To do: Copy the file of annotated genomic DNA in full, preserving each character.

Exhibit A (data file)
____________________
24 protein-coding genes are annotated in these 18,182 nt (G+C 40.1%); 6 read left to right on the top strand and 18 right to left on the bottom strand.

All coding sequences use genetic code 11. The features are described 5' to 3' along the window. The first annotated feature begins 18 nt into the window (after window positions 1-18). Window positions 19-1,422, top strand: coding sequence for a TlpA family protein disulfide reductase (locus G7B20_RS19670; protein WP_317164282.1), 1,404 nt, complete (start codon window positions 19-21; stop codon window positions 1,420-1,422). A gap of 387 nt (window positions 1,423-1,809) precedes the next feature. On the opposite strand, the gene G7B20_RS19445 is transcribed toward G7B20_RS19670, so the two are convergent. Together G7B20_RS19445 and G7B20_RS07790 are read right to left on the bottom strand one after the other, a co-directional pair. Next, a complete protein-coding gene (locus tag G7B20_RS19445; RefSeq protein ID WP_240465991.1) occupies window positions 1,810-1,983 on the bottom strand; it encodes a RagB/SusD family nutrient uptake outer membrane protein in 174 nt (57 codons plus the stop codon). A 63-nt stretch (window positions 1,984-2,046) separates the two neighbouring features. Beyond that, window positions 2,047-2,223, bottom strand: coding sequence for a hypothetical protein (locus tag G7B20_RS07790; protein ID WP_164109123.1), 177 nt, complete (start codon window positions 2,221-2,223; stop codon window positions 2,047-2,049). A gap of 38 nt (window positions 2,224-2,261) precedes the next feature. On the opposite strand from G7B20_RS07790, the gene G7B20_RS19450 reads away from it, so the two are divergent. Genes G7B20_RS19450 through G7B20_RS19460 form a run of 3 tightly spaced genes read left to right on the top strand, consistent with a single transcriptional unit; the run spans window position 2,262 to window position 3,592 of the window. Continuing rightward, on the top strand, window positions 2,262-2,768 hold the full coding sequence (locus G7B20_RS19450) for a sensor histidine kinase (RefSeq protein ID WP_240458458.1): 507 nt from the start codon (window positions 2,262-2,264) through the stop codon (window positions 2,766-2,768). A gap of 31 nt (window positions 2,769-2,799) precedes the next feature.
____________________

24 protein-coding genes are annotated in these 18,182 nt (G+C 40.1%); 6 read left to right on the top strand and 18 right to left on the bottom strand.

All coding sequences use genetic code 11. The features are described 5' to 3' along the window. The first annotated feature begins 18 nt into the window (after window positions 1-18). Window positions 19-1,422, top strand: coding sequence for a TlpA family protein disulfide reductase (locus G7B20_RS19670; protein WP_317164282.1), 1,404 nt, complete (start codon window positions 19-21; stop codon window positions 1,420-1,422). A gap of 387 nt (window positions 1,423-1,809) precedes the next feature. On the opposite strand, the gene G7B20_RS19445 is transcribed toward G7B20_RS19670, so the two are convergent. Together G7B20_RS19445 and G7B20_RS07790 are read right to left on the bottom strand one after the other, a co-directional pair. Next, a complete protein-coding gene (locus tag G7B20_RS19445; RefSeq protein ID WP_240465991.1) occupies window positions 1,810-1,983 on the bottom strand; it encodes a RagB/SusD family nutrient uptake outer membrane protein in 174 nt (57 codons plus the stop codon). A 63-nt stretch (window positions 1,984-2,046) separates the two neighbouring features. Beyond that, window positions 2,047-2,223, bottom strand: coding sequence for a hypothetical protein (locus tag G7B20_RS07790; protein ID WP_164109123.1), 177 nt, complete (start codon window positions 2,221-2,223; stop codon window positions 2,047-2,049). A gap of 38 nt (window positions 2,224-2,261) precedes the next feature. On the opposite strand from G7B20_RS07790, the gene G7B20_RS19450 reads away from it, so the two are divergent. Genes G7B20_RS19450 through G7B20_RS19460 form a run of 3 tightly spaced genes read left to right on the top strand, consistent with a single transcriptional unit; the run spans window position 2,262 to window position 3,592 of the window. Continuing rightward, on the top strand, window positions 2,262-2,768 hold the full coding sequence (locus G7B20_RS19450) for a sensor histidine kinase (RefSeq protein ID WP_240458458.1): 507 nt from the start codon (window positions 2,262-2,264) through the stop codon (window positions 2,766-2,768). A gap of 31 nt (window positions 2,769-2,799) precedes the next feature.